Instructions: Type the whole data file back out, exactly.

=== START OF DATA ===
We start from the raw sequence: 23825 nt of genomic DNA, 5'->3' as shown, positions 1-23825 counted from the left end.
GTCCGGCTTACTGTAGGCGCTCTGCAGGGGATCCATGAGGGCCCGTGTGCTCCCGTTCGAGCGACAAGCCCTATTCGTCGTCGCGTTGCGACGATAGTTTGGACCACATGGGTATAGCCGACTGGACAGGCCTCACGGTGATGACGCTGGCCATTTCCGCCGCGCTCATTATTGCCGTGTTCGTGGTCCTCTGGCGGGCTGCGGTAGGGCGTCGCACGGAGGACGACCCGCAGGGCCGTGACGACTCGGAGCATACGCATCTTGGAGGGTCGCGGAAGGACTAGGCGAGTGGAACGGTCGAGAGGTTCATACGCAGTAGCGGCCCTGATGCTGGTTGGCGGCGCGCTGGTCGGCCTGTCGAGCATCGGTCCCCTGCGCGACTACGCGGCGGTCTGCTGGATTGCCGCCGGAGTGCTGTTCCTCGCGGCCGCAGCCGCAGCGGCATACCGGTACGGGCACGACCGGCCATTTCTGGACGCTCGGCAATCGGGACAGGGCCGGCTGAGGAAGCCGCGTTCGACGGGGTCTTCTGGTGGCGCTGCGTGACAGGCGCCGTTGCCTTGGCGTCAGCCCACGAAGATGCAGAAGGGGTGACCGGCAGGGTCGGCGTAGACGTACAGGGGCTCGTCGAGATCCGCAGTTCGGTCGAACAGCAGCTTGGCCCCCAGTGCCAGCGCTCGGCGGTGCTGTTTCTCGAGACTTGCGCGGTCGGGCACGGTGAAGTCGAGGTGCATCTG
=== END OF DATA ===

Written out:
We start from the raw sequence: 23825 nt of genomic DNA, 5'->3' as shown, positions 1-23825 counted from the left end.
GTCCGGCTTACTGTAGGCGCTCTGCAGGGGATCCATGAGGGCCCGTGTGCTCCCGTTCGAGCGACAAGCCCTATTCGTCGTCGCGTTGCGACGATAGTTTGGACCACATGGGTATAGCCGACTGGACAGGCCTCACGGTGATGACGCTGGCCATTTCCGCCGCGCTCATTATTGCCGTGTTCGTGGTCCTCTGGCGGGCTGCGGTAGGGCGTCGCACGGAGGACGACCCGCAGGGCCGTGACGACTCGGAGCATACGCATCTTGGAGGGTCGCGGAAGGACTAGGCGAGTGGAACGGTCGAGAGGTTCATACGCAGTAGCGGCCCTGATGCTGGTTGGCGGCGCGCTGGTCGGCCTGTCGAGCATCGGTCCCCTGCGCGACTACGCGGCGGTCTGCTGGATTGCCGCCGGAGTGCTGTTCCTCGCGGCCGCAGCCGCAGCGGCATACCGGTACGGGCACGACCGGCCATTTCTGGACGCTCGGCAATCGGGACAGGGCCGGCTGAGGAAGCCGCGTTCGACGGGGTCTTCTGGTGGCGCTGCGTGACAGGCGCCGTTGCCTTGGCGTCAGCCCACGAAGATGCAGAAGGGGTGACCGGCAGGGTCGGCGTAGACGTACAGGGGCTCGTCGAGATCCGCAGTTCGGTCGAACAGCAGCTTGGCCCCCAGTGCCAGCGCTCGGCGGTGCTGTTTCTCGAGACTTGCGCGGTCGGGCACGGTGAAGTCGAGGTGCATCTG